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    Segment shift: Indian car buyers now prefer premium

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    Omkar Thakur



    A decade ago, India was a market where buying a motorcycle was a dream for the majority. Cars, then, were a luxury only a chosen few could afford. Today we have moved past the developing economy tag to that promising label of a newly emerging market. Our auto industry may have much catching up to do, but it’s a fast growing market today. In fact, last year India clocked 3 million automobile sales in a year for the first time and yet, surprisingly, the A-segment sales numbers overall, are waning. 

    The B drive

    In August 2010, the A-segment hatches sold about 70,000 cars while the B-segment closed at about 45,000 units. In January 2011, the split was approximately 82,000 to 49,000 and in June 2011 it went to 63,000 to 34,000 units. As the economy started getting back on its growth track, the numbers started telling a different story. In December 2012, the A-segment sold close to 55,000 units while the B-segment cars sold about 45,000 units. In December 2013 it was 52,000 vs 41,000 units and in December 2014 it was 41,000 vs 50,000. As you can see from the figures above, the numbers of A-vs-B segment gradually began to even out over the years until in 2014, the B segment numbers overtook that of A. And it was 2014, which marked the definitive shift of the Indian car market from compact hatchbacks to B-segment hatchbacks. 

    This paradigm shift can be attributed to increased per capita income in the past decade, especially in tier 2 and tier 3 cities. The economic chasm is still quite wide with a high percentage of people living under the poverty line. But for those who are above that line, their disposable incomes are going higher each year and so are their choice of automotive segments. After experiencing a slight slump back in 2013, the automotive market resumed its upward journey, finally clocking over 30 lakh car sales in the year 2016-17. 

    But this growth period threw up some other interesting statistics as well. SUVs which used to contribute to 14 per cent of overall car sales in 2010 shot up to 30 per cent in 2017. The biggest contributors to SUV sales today are the compact SUVs, which can be categorised under the C-segment. Also, in the B-segment itself, carmakers have successfully created two new niches – there are the B-segment regular hatchbacks like the Swift or the Grand i10 and the B+ segment hatchbacks like the Balenos, the i20s and their ilk.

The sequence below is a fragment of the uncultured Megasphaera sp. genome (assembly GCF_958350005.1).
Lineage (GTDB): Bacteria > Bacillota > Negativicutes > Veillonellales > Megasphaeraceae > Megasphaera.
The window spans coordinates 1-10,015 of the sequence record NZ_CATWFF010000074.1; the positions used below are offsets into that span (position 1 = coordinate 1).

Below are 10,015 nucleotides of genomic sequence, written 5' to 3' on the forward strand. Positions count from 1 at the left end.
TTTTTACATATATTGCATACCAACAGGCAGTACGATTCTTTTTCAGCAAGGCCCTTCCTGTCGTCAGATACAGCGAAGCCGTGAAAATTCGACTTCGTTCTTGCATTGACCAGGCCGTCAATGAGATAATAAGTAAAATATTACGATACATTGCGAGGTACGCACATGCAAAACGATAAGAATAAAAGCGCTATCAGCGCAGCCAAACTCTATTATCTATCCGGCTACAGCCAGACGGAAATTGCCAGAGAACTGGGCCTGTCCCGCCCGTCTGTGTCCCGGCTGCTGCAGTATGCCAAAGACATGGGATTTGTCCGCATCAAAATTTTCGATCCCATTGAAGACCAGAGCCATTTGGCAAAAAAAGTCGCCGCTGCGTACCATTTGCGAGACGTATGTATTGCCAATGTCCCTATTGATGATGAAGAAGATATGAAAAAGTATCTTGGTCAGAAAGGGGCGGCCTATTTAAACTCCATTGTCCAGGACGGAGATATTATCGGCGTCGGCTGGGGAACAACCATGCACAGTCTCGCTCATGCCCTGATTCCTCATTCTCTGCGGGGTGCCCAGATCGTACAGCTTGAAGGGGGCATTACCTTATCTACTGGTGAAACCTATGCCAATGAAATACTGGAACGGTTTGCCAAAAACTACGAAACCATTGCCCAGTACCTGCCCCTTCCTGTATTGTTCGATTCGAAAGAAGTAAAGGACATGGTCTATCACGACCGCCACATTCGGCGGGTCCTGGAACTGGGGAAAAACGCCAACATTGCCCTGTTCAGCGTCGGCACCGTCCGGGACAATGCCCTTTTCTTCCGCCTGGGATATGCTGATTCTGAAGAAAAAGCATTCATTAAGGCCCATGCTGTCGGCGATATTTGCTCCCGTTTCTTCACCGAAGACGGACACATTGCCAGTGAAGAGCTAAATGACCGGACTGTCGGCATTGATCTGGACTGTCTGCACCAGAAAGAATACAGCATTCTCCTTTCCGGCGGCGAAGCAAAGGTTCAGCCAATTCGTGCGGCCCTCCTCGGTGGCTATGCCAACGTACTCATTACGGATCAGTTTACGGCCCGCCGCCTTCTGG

The B+ supremacy

    As you can see in the above infographic, the overall sales of the A-segment has been continually declining since January 2014 and dropped below 50,000 units a month for the first time in mid-2016. On the other hand, the B-segment sales saw a steady rise culminating in a magic figure of 1 lakh cars sold in the month of March 2017. 

    What is more interesting is that the B-segment, when split into B and B+, separating the regular hatches like the Swift and the Grand i10 from their premium siblings like the Baleno and the Elite i20, tells us a new story. We have also coupled the B-segment hatch-based compact sedans into B+. As we can see, the sales numbers of the B+ cars have also grown steadily from 30 per cent of the overall B-segment in 2013-14 to almost 60 per cent by the end of 2016.


    With interest rates going down and the economy expected to grow at more than seven per cent per annum, the buying capacity of the customers is already inflating. Add to it the fact that with time, the decision process that goes into buying a car has become more inclusive of the kids in the house. The millennials make up a large share of new car buyers and their preference for bigger and feature loaded cars is well known. Also, the increased options in the B+ and entry-level C-segment have contributed to the increasing sales.

    Taking all these factors into account, it is safe to say that the Indian car market is preparing itself for another step up just like the A-segment to B-segment jump we witnessed in 2013-2014. By 2019, the highest selling segment in India might be the B+ segment and it would be interesting to see if this growth curve begins moving towards C. One thing is certain though - the Altos and Nanos do have tough times ahead.




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